Kyle, F. E., Campbell, R. & MacSweeney, M. (2016). The relative contributions of speechreading and vocabulary to deaf and hearing children's reading ability. Research in Developmental Disabilities, 48, pp. 13-24. doi: 10.1016/j.ridd.2015.10.004
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Vocabulary knowledge and speechreading are important for deaf children's reading development but it is unknown whether they are independent predictors of reading ability.
This study investigated the relationships between reading, speechreading and vocabulary in a large cohort of deaf and hearing children aged 5 to 14 years.
Methods and procedures
86 severely and profoundly deaf children and 91 hearing children participated in this study. All children completed assessments of reading comprehension, word reading accuracy, speechreading and vocabulary.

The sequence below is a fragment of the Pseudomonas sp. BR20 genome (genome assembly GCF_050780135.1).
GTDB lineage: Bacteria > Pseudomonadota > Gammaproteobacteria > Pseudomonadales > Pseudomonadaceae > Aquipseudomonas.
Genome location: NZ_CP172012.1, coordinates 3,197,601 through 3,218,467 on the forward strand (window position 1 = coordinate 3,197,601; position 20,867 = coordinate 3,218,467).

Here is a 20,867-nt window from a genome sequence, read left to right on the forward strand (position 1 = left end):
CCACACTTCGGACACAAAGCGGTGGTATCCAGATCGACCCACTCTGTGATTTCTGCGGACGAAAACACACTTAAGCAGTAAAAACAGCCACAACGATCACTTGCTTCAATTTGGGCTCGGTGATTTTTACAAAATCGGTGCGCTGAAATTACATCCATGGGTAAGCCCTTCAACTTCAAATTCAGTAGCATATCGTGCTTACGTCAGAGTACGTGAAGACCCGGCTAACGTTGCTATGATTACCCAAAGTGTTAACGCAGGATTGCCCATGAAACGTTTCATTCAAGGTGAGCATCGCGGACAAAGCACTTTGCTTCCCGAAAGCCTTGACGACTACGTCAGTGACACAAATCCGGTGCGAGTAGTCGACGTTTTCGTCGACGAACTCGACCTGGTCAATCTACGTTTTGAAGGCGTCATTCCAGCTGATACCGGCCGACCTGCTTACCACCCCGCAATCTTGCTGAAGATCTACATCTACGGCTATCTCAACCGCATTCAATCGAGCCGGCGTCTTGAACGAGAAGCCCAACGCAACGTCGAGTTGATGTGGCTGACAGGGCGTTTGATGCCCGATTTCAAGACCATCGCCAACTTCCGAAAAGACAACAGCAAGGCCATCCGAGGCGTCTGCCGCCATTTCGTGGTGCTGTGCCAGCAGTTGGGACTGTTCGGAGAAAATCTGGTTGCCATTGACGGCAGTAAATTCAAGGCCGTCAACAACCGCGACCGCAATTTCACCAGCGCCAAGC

Outcomes and results
Regression analyses showed that vocabulary and speechreading accounted for unique variance in both reading accuracy and comprehension for deaf children. For hearing children, vocabulary was an independent predictor of both reading accuracy and comprehension skills but speechreading only accounted for unique variance in reading accuracy.
Conclusions and implications
Speechreading and vocabulary are important for reading development in deaf children. The results are interpreted within the Simple View of Reading framework and the theoretical implications for deaf children's reading are discussed.
|Additional Information:||© 2016 Elsevier. Licensed under the Creative Commons Attribution-NonCommercial-NoDerivatives 4.0 International http://creativecommons.org/licenses/by-nc-nd/4.0/|
|Uncontrolled Keywords:||Deaf; Reading; Speechreading; Vocabulary|
|Divisions:||School of Health Sciences|
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